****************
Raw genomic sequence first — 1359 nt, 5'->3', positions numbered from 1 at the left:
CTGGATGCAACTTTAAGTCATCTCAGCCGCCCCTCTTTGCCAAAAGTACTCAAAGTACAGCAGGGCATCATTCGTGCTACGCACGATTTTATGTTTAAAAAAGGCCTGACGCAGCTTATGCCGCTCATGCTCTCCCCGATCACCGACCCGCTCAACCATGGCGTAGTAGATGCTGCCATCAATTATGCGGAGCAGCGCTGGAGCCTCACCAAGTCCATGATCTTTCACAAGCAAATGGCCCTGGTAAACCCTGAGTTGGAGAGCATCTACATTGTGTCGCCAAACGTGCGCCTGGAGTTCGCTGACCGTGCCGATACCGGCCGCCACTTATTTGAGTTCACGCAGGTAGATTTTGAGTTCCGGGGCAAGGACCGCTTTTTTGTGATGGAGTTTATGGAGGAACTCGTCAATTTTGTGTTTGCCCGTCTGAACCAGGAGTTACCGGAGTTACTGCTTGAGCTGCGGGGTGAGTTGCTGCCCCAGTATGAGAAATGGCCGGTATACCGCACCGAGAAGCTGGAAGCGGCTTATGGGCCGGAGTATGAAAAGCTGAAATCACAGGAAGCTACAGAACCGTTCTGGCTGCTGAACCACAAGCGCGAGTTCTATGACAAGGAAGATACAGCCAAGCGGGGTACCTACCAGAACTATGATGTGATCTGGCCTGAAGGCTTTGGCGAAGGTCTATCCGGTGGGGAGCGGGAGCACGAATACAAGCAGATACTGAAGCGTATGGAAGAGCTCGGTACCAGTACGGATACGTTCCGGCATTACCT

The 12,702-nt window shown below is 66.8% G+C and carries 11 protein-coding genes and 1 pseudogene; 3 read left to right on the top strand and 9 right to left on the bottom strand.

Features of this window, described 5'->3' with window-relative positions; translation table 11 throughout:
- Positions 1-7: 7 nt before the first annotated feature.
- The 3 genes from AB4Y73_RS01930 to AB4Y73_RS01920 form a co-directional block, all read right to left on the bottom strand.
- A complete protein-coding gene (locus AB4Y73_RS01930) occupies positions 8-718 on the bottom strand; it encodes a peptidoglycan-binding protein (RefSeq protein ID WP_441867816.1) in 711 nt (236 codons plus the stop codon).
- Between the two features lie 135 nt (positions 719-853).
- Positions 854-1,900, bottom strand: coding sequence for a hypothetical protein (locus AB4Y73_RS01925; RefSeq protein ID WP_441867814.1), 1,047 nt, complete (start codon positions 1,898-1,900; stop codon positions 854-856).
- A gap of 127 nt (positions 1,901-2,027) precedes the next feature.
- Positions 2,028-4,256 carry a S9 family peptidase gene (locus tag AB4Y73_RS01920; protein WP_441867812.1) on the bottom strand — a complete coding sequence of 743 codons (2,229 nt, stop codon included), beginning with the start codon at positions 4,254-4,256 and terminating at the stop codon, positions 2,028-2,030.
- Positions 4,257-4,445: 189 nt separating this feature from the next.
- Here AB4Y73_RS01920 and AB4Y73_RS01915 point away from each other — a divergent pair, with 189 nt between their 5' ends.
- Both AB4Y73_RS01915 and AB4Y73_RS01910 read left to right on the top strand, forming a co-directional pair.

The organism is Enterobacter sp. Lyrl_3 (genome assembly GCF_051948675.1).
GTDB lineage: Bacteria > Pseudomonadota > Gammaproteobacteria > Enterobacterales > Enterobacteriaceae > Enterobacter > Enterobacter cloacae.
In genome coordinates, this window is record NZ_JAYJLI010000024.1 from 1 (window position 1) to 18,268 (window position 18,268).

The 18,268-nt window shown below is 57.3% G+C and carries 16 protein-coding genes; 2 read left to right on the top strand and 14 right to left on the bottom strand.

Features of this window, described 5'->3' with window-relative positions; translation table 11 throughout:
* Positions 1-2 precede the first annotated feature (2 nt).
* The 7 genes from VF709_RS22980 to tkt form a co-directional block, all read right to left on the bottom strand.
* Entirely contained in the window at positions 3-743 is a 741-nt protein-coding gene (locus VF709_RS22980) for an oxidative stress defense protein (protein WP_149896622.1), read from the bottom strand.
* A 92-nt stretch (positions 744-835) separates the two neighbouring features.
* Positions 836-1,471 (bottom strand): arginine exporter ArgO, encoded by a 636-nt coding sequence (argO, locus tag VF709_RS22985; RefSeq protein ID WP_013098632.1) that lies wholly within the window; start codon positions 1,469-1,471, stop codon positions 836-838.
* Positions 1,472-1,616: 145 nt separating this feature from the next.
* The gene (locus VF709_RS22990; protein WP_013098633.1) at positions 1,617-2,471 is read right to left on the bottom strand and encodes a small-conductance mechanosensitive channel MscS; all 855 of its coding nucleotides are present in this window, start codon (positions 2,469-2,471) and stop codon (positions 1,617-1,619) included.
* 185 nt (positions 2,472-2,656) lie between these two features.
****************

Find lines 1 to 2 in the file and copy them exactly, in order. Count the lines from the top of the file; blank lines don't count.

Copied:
Raw genomic sequence first — 1359 nt, 5'->3', positions numbered from 1 at the left:
CTGGATGCAACTTTAAGTCATCTCAGCCGCCCCTCTTTGCCAAAAGTACTCAAAGTACAGCAGGGCATCATTCGTGCTACGCACGATTTTATGTTTAAAAAAGGCCTGACGCAGCTTATGCCGCTCATGCTCTCCCCGATCACCGACCCGCTCAACCATGGCGTAGTAGATGCTGCCATCAATTATGCGGAGCAGCGCTGGAGCCTCACCAAGTCCATGATCTTTCACAAGCAAATGGCCCTGGTAAACCCTGAGTTGGAGAGCATCTACATTGTGTCGCCAAACGTGCGCCTGGAGTTCGCTGACCGTGCCGATACCGGCCGCCACTTATTTGAGTTCACGCAGGTAGATTTTGAGTTCCGGGGCAAGGACCGCTTTTTTGTGATGGAGTTTATGGAGGAACTCGTCAATTTTGTGTTTGCCCGTCTGAACCAGGAGTTACCGGAGTTACTGCTTGAGCTGCGGGGTGAGTTGCTGCCCCAGTATGAGAAATGGCCGGTATACCGCACCGAGAAGCTGGAAGCGGCTTATGGGCCGGAGTATGAAAAGCTGAAATCACAGGAAGCTACAGAACCGTTCTGGCTGCTGAACCACAAGCGCGAGTTCTATGACAAGGAAGATACAGCCAAGCGGGGTACCTACCAGAACTATGATGTGATCTGGCCTGAAGGCTTTGGCGAAGGTCTATCCGGTGGGGAGCGGGAGCACGAATACAAGCAGATACTGAAGCGTATGGAAGAGCTCGGTACCAGTACGGATACGTTCCGGCATTACCT